bers of the Legislature shall be elected by
district or counties is being debated by
politicians of both parties.
The political complexion of the State and
chances of the leading candidates for Sena
tor depend greatly on this question. It
is now conceded that Ferry, of
Seattle, will receive the Republican
nomination ior uovernor, ana Jobn At.
Wilson, of Spokane Falls, for Concre&s:
-i:He lit Democrats vilLxiominafe ex-Gov
ernor oempie ior uovernor. A'bey nave no
Congressional candidate at present
SPRECKELS WILL DOUBLE UP.
HlslOIamniotb Sugar Refinery at Philadel
phia Will be Duplicated.
Philadelphia, August 3. Claus
Spreckels, the great sugar manufacturer,
whose mammoth refinery on the Delaware
is now one of the landmarks of Philadel
phia, has decided to duplicate the plant
Mr. Spreckels is in Europe with his son.
Adolph. Claus H. Spreckels, who is asso
ciated with his father in the management of
the great refinery, has notified the contractor
for tbe construction of the buildings, and
Geerge Watson, the general manager of Mr.
Spreckels, that the capacity of the refinery
would be doubled.
The work on the additional buildings
which will adjoin those now in course of
construction and placing in them the neces
sary machinery will begin soon. The pro
ducing capacity of the works when com
pleted will be about 4,000,000 pounds of
sugar daily, lhe entire cost of the plant
will be between $4,000,000 and $5,000,000.
A SIGNIFICANT CONFERENCE.
Vice President Morton Entertaining Ex-.
Senator Arkell Oyer Sunday.
(SPECIAL TELEOBAU TO TBS BISPATCR.1
Rhinebeck, N.T., August 3 Ex-State
Senator James Arkell, of Canajoharie, ar
rived at Rhinebeck to-day, and was met at
thedepot by "Vice President Levi P. Morton,
whose guest he will be at Rhinecliff over
Sunday. Mr. Arkell is famous for "politi
cal tea parties," and. Mr. Morton has been
hospitably entertained in his Canajoharie
home on several occasions, when important
political plans were formed only to be suc
The Snator's visit to Rhinebeck is to
confer with Mr. Morton, at Mr. Morton's
request, about the remaining New York ap
pointments, which after to-morrow's confer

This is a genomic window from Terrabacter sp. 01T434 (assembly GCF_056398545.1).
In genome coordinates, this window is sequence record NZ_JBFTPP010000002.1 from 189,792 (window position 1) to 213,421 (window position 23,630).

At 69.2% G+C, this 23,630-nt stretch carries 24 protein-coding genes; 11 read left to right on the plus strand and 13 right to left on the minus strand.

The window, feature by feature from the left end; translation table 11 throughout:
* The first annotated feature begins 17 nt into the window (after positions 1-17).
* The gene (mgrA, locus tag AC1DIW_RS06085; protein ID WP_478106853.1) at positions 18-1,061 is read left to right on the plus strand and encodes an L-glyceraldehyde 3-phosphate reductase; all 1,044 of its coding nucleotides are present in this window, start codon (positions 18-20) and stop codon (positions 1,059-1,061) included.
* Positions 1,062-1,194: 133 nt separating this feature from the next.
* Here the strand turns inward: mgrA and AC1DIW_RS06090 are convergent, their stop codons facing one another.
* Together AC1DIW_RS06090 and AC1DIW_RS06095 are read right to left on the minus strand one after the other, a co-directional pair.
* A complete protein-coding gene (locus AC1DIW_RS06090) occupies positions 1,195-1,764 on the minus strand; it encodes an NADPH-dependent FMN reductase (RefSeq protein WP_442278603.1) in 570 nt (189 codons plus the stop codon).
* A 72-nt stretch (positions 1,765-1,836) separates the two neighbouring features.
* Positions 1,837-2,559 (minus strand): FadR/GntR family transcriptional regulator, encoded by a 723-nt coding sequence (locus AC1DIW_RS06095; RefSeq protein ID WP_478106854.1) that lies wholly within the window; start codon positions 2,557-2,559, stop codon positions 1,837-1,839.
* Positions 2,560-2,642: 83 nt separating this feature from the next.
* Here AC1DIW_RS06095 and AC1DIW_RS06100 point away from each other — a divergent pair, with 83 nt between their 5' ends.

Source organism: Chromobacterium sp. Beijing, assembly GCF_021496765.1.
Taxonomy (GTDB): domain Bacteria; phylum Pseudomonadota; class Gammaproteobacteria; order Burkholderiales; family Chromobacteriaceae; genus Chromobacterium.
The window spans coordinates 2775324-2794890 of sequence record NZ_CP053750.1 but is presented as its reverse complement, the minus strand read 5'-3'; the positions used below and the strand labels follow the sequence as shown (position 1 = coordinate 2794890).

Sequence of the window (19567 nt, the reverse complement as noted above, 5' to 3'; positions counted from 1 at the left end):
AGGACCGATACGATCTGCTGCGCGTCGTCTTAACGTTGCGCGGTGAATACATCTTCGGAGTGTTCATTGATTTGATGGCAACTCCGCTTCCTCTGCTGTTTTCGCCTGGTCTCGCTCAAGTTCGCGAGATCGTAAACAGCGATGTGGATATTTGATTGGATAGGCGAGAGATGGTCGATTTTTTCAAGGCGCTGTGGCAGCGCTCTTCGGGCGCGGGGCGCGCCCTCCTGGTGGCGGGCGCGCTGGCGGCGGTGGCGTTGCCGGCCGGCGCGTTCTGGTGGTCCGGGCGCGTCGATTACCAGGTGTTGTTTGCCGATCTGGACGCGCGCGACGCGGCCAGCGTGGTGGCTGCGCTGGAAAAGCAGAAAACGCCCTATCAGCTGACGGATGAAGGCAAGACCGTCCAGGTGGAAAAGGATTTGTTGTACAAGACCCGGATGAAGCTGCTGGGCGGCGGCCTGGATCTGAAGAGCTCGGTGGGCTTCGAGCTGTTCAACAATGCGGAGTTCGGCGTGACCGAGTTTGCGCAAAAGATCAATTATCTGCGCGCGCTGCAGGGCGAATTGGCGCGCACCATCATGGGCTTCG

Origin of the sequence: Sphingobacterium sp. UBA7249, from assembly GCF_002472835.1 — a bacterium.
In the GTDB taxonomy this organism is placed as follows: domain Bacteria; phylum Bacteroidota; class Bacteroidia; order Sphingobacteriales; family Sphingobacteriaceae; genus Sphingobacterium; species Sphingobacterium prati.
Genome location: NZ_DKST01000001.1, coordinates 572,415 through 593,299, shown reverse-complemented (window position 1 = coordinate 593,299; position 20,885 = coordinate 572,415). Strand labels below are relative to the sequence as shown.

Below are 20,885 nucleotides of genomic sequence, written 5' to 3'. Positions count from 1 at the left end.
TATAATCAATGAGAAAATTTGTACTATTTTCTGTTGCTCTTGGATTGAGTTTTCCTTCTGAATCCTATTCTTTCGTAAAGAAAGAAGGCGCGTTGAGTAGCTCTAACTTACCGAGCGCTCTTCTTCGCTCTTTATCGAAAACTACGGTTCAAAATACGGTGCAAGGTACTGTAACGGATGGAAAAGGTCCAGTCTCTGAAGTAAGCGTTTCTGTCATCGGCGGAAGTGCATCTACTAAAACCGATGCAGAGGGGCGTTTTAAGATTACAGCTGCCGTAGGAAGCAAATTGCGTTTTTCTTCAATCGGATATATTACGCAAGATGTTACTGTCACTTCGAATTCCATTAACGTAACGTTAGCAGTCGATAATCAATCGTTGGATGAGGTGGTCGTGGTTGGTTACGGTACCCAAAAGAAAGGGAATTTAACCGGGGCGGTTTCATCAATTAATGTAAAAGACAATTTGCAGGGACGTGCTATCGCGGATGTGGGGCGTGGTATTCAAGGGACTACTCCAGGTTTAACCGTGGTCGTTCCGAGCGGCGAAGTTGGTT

ence will be practically settled. It is
stated to-night that several New York poli
ticians will arrive to-morrow.
HE ELOPED WITH A FAMILY.
A Man Come Along and Relieves A. W. Fell
Ran of His Responsibilities.
SPECIAL TILXQBAlt TO TBE DISrATCR.
New Yoek, August 3. When A. W.
Peti Rau, proprietor of the Woodside Pa
vilion, Woodside, L. I., returned home
from New York on Friday night he was
surprised to find his place locked up, his
wife and children missing, and the interior
stripped of everything worth carrying
away. Neighbors informed him that
a man came to tbe house with a
couple of teams in the morning after
he had gone to work and loaded the furni
ture on them and went away. After the
furnitnre was taken away Mrs. Peti Rau
was seen going to the depot with her three
children, accompanied by a man whom the
neighbors say they recognized as William
Cornell, of Woodside, a former employe of
the Long Tsland Express Company.
AN ECCENTRIC COMET.
The Rare Phenomenon Discovered by tha
Astronomers of the Iilck Observatory.
San Fbancisco, August 3. Prof. E. S.
Holden writes from Lick Observatory that
the comet discovered by Mr. Brooks, of
Geneva, July 6, has been regularly observed
at Lick Observatory by Mr. Barnard. On
Thursday night he found the comet attended
by two objects, and on Saturday night his
observation showed them to be companion
comets, one uf them having decided tail.
Besides the three comets mentioned there
are four objects near, which are probably
members of the same family. This phenom.
enon is a rare one, though it has been ob
HA1STEAD AT HOME.
The Noted Ohio Editor Welcomed By
His Fellow Citizens.
IN THE PIELD FOE THE SENATE.
A Very Frank AyoTral of the Fact of His
' Political Ambition.
GOVERNOR F0RAKER ALSO ON DECK.
He Talks About Politics, Bat Wisely AtoMs Commit
Mr. Murat Halstead was given a recep